A tale of two cities
Security forces in Chongqing
China is in the midst of a fierce succession struggle. Seven of nine members of the Communist Party’s powerful Politburo Standing Committee will be newly appointed this year. By the end of the year, a new head of state will be chosen at the party convention. In spring 2013, President Hu Jintao will step down and Xi Jinping is set to succeed him. Moreover, Prime Minister Wen Jiabao will likely be succeeded by his current deputy Li Keqiang.
Until February, transition seemed to be smooth and clear. In October, Vice President Xi was inducted to the Central Military Commission, which is usually the last step before becoming president. Observers noted, however, that this was a set-back for President Hu’s favourite Li. Today, Xi’s promotion to president seems a safe bet, but the struggle over the coming members of the Politburo is likely to continue. Some China watchers already spoke of a “leadership split” – Xi is believed to be a favourite of former President Jiang Zemin. Current inner-party struggles, however, are not just about personal careers. They concern policy. Today, two cities represent the paradigms on offer. The Chinese speak of the “Chongqing model” and the “Guangzhou model”. The events of the past three months suggest the latter will prevail.
Chongqing is China’s most populous city. It is located in the western hinterland. In past years, the challenge here was to catch up with the country’s fast developing coastal regions. Chongqing became a hotbed of development marked by crony capitalism and fast growing inequality. To some extent, this trend is driven by labour-intensive industries shifting away from the coast.
Guangzhou, on the other hand, is the capital city of Guangdong province. This is the region where China’s economic liberalisation first took root and which became something like a “workshop of the world”. The challenge here is to move on from labour intensive industries to high-tech sectors.
Chongqing’s regional party leader Bo Xilai recently fell from grace and was purged from the party hierarchy. He had been taking a leftist approach, promoting strong public-sector companies, fierce anti-corruption drives and governmental redistribution of incomes. He was in favour of state-led modernisation and liked to use Mao-era slogans such as “plain living and hard struggle”. He prominently advertised a new “Red GDP”, stressing indicators for social welfare. Moreover, he was fond of mass mobilisations of the kind the Communist Party relied on in the Mao years, but which the regime in Beijing now frowns upon. His harsh anti-mafia drives, moreover, were known to be arbitrary and lack rule-of-law principles. At the same time, these drives targeted high-level leaders and revealed deeply rooted corruption.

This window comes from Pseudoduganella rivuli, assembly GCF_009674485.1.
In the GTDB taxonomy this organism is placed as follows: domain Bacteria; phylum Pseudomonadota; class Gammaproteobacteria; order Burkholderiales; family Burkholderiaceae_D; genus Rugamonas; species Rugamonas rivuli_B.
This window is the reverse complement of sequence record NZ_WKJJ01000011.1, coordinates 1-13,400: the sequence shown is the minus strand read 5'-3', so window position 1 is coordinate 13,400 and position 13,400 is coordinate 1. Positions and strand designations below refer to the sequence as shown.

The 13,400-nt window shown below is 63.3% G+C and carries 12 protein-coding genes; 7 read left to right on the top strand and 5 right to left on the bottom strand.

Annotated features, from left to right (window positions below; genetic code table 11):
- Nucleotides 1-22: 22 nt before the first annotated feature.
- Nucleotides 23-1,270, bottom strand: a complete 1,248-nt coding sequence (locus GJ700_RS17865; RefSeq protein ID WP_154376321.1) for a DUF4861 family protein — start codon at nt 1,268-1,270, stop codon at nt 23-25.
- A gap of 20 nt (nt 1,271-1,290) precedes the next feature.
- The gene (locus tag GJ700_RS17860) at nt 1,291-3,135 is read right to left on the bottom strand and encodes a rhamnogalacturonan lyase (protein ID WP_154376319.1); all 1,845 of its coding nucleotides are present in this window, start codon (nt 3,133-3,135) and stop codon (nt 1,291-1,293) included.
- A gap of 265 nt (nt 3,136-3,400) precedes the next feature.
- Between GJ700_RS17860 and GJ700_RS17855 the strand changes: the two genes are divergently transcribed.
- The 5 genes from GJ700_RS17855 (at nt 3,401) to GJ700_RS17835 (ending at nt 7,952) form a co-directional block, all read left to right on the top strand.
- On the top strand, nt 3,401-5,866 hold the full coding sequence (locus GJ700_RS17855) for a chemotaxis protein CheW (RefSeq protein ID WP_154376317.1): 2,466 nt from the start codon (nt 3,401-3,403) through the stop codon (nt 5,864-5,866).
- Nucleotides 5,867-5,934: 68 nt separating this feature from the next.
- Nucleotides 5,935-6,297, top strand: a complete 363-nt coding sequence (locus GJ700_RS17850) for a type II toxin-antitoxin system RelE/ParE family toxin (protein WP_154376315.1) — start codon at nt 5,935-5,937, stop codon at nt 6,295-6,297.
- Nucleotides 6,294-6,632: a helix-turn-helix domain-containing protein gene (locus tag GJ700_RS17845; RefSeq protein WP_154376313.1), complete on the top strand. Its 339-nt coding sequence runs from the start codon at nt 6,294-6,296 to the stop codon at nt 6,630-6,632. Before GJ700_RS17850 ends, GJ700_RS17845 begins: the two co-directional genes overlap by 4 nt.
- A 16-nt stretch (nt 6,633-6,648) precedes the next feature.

Guangzhou’s party chief Wang Yang never raised his personal profile in such a way. He has the reputation of an economic moderniser and tends to rely on market-based approaches. Since he is a former Chongqing party chief, moreover, he laid the foundations for progress there. Unlike Bo’s policymaking, however, his does not offer any obvious and fast-implementable options for rising to challenges such as growing public dissatisfaction.
To the regime leadership in Beijing, Wang and Bo represent the liberal and left-conservative forces of the party. Decision making in the Communist Party is not transparent, so observers must read
between the lines.
Many had considered Bo a rising star. Nonetheless, he and his family are now embezzled in cases of corruption and even murder. To what extent they are guilty of crimes, however, is hard to establish. China’s law courts are not independent, and many legal cases have political dimensions – especially when party leaders are involved. At the moment, Prime Minister Wen, who is known for relatively liberal rhetoric, seems to be trying to make sure that the next generation of Chinese leaders will not revisit the totalitarian campaigning of the Mao era. Whether he will succeed, is impossible to predict at this point.